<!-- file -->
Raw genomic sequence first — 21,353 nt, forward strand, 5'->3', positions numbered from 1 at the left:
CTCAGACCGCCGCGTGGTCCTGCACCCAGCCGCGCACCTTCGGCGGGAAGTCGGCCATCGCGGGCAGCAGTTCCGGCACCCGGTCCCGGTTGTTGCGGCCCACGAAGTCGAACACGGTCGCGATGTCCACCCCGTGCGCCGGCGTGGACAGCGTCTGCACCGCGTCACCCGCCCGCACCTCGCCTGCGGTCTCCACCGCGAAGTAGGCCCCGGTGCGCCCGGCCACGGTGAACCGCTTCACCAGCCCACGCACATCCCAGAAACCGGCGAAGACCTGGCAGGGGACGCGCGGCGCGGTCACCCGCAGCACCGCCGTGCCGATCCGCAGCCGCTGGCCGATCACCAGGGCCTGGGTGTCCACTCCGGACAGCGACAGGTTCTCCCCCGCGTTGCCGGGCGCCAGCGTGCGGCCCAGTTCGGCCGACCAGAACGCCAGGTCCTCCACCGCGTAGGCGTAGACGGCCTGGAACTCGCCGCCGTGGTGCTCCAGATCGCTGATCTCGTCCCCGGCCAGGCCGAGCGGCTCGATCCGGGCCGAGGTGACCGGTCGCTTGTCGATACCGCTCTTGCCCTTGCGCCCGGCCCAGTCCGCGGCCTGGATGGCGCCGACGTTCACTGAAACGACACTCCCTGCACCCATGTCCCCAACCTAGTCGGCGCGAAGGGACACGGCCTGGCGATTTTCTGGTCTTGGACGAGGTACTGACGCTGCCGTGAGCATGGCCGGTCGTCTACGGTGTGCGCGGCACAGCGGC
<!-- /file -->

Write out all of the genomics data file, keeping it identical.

Raw genomic sequence first — 21,353 nt, forward strand, 5'->3', positions numbered from 1 at the left:
CTCAGACCGCCGCGTGGTCCTGCACCCAGCCGCGCACCTTCGGCGGGAAGTCGGCCATCGCGGGCAGCAGTTCCGGCACCCGGTCCCGGTTGTTGCGGCCCACGAAGTCGAACACGGTCGCGATGTCCACCCCGTGCGCCGGCGTGGACAGCGTCTGCACCGCGTCACCCGCCCGCACCTCGCCTGCGGTCTCCACCGCGAAGTAGGCCCCGGTGCGCCCGGCCACGGTGAACCGCTTCACCAGCCCACGCACATCCCAGAAACCGGCGAAGACCTGGCAGGGGACGCGCGGCGCGGTCACCCGCAGCACCGCCGTGCCGATCCGCAGCCGCTGGCCGATCACCAGGGCCTGGGTGTCCACTCCGGACAGCGACAGGTTCTCCCCCGCGTTGCCGGGCGCCAGCGTGCGGCCCAGTTCGGCCGACCAGAACGCCAGGTCCTCCACCGCGTAGGCGTAGACGGCCTGGAACTCGCCGCCGTGGTGCTCCAGATCGCTGATCTCGTCCCCGGCCAGGCCGAGCGGCTCGATCCGGGCCGAGGTGACCGGTCGCTTGTCGATACCGCTCTTGCCCTTGCGCCCGGCCCAGTCCGCGGCCTGGATGGCGCCGACGTTCACTGAAACGACACTCCCTGCACCCATGTCCCCAACCTAGTCGGCGCGAAGGGACACGGCCTGGCGATTTTCTGGTCTTGGACGAGGTACTGACGCTGCCGTGAGCATGGCCGGTCGTCTACGGTGTGCGCGGCACAGCGGC